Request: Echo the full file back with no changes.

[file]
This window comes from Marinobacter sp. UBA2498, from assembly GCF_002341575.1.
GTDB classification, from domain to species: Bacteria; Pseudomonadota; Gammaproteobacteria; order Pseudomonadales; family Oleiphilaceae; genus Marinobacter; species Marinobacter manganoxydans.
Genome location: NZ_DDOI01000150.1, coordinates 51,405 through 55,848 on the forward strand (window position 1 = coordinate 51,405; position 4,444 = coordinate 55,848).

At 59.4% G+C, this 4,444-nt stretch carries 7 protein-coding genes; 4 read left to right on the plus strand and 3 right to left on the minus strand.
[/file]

This window comes from Marinobacter sp. UBA2498, from assembly GCF_002341575.1.
GTDB classification, from domain to species: Bacteria; Pseudomonadota; Gammaproteobacteria; order Pseudomonadales; family Oleiphilaceae; genus Marinobacter; species Marinobacter manganoxydans.
Genome location: NZ_DDOI01000150.1, coordinates 51,405 through 55,848 on the forward strand (window position 1 = coordinate 51,405; position 4,444 = coordinate 55,848).

At 59.4% G+C, this 4,444-nt stretch carries 7 protein-coding genes; 4 read left to right on the plus strand and 3 right to left on the minus strand.